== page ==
Pancreatic ductal adenocarcinoma (PDA) is resistant to most forms of therapy and is one of the most deadly types of cancer. The environment that surrounds cancer cells is referred to as the tumor microenvironment, and studies in mice and humans have shown that the PDA tumor microenvironment has unique characteristics that are thought to limit the efficacy of treatment. By understanding the obstacles that prevent the tumor from responding to treatments, it should be possible to develop therapeutic agents to eliminate these barriers resulting in the effective treatment of PDA.
T cell-based cancer immunotherapy has shown promise for the treatment of a variety of cancer types and was hailed as “Breakthrough of the Year” in 2013 by the journal Science. Despite its emerging promise, clinical efforts for immune therapy in PDA have lagged behind. Recent advances in PDA mouse models and in technologies to study cancer-associated immune processes at tumor sites have revealed that major anti-PDA immune responses can occur if antitumor T cell-generating approaches are combined with drugs that block immune suppression in the tumor. Based on promising initial clinical trials, this Dream Team’s goal is to “reprogram” the tumor microenvironment to fuel clinically meaningful anticancer immune responses in patients with PDA.
The Dream Team will use a “convergence” approach by bringing together leading individuals in the fields of immunotherapy, genetics, informatics, biostatistics, regulatory/clinical trials, cancer biology, and pathology. This group of experts will apply their efforts toward understanding and treating PDA.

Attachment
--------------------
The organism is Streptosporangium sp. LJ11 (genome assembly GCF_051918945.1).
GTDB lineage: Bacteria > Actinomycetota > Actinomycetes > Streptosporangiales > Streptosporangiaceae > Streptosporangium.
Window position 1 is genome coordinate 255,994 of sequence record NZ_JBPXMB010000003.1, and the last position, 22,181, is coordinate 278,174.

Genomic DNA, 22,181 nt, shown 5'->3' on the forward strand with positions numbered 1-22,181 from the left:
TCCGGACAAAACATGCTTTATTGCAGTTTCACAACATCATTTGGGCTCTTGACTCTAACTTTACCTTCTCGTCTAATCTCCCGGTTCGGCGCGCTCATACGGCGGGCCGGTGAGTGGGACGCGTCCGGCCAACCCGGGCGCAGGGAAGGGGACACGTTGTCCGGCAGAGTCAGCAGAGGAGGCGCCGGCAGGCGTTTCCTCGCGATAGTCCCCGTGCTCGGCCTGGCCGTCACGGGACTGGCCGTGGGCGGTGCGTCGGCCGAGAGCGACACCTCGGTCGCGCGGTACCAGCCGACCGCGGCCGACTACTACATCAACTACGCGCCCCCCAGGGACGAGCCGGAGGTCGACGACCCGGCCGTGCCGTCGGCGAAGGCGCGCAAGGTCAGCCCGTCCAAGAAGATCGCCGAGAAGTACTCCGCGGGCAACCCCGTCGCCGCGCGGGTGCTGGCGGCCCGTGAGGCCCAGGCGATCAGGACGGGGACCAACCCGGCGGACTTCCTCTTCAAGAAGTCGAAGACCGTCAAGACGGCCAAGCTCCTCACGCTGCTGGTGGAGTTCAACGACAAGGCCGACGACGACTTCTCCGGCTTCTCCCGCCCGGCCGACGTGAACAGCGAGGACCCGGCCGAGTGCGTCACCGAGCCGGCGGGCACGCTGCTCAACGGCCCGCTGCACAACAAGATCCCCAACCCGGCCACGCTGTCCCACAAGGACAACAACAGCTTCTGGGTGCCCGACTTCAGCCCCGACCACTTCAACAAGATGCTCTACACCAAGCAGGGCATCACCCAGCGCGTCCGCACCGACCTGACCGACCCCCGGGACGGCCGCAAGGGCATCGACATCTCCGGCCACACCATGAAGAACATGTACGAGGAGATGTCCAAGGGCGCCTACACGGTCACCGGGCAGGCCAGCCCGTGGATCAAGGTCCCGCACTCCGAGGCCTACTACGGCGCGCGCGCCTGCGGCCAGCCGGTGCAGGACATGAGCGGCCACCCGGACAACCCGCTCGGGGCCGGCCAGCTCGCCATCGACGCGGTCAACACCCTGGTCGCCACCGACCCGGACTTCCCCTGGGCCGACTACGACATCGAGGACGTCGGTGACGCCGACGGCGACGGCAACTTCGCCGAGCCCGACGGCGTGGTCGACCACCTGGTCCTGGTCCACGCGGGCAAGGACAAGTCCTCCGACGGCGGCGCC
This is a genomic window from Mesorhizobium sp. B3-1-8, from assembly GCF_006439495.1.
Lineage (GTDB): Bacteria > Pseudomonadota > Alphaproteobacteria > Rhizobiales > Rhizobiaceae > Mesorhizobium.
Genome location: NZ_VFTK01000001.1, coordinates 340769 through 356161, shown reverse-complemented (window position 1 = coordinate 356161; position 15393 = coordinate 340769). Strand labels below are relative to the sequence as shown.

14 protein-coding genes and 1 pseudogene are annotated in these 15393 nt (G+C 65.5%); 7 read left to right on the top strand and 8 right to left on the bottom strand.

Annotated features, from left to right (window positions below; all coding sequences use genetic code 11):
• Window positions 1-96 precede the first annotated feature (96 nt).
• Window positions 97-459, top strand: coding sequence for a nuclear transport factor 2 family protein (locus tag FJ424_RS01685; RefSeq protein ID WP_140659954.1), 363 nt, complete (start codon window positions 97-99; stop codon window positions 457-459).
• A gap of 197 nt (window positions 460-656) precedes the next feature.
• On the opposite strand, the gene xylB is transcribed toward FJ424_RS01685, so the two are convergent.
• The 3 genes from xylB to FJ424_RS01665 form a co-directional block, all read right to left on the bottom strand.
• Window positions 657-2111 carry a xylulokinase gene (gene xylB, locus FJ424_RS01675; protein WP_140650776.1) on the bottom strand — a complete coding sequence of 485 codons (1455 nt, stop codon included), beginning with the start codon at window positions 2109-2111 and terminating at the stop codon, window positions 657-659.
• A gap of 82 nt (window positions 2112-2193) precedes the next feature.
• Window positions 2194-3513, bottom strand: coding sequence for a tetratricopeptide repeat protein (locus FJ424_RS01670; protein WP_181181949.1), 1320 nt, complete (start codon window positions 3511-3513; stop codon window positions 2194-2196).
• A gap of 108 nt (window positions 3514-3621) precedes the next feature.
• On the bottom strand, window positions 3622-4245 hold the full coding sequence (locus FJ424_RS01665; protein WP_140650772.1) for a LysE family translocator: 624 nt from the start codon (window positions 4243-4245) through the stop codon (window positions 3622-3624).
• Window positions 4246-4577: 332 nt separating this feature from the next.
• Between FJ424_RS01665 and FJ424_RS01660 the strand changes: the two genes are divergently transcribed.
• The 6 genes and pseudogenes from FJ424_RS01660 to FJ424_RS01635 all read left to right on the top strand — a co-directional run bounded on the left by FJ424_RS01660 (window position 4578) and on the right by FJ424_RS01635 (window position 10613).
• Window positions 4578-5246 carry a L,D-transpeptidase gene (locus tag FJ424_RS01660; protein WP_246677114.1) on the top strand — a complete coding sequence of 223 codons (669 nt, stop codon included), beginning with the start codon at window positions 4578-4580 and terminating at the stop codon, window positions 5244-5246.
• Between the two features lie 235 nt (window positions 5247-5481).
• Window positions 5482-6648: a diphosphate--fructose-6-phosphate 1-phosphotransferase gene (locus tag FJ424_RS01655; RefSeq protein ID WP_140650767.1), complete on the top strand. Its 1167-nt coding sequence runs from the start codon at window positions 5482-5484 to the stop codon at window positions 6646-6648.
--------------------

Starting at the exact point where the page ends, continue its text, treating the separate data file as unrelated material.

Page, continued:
The Dream Team will conduct combination clinical trials and establish biomarkers of tumor microenvironment reprogramming. Trials will focus on novel immune suppressive pathways within the tumor, either in combination with a T cell-activating vaccine or chemotherapy. These trials will also establish a national PDA biobank for identification of immune biomarkers. Preclinical studies in PDA mouse models will be conducted to establish novel multi-agent approaches and develop biomarkers that will drive the next generation of clinical trials.
Margaret A. Tempero, MD, University of California, San Francisco
Lisa M. Coussens, PhD, Oregon Health & Science University
David C. Linehan, MD, Washington University in St. Louis
Dafna Bar-Sagi, PhD, NYU Langone Medical Center
Irving L. Weissman, MD, Stanford University
Douglas T. Fearon, MD, University of Cambridge, United Kingdom
Steven D. Leach, MD, Memorial Sloan Kettering Cancer Center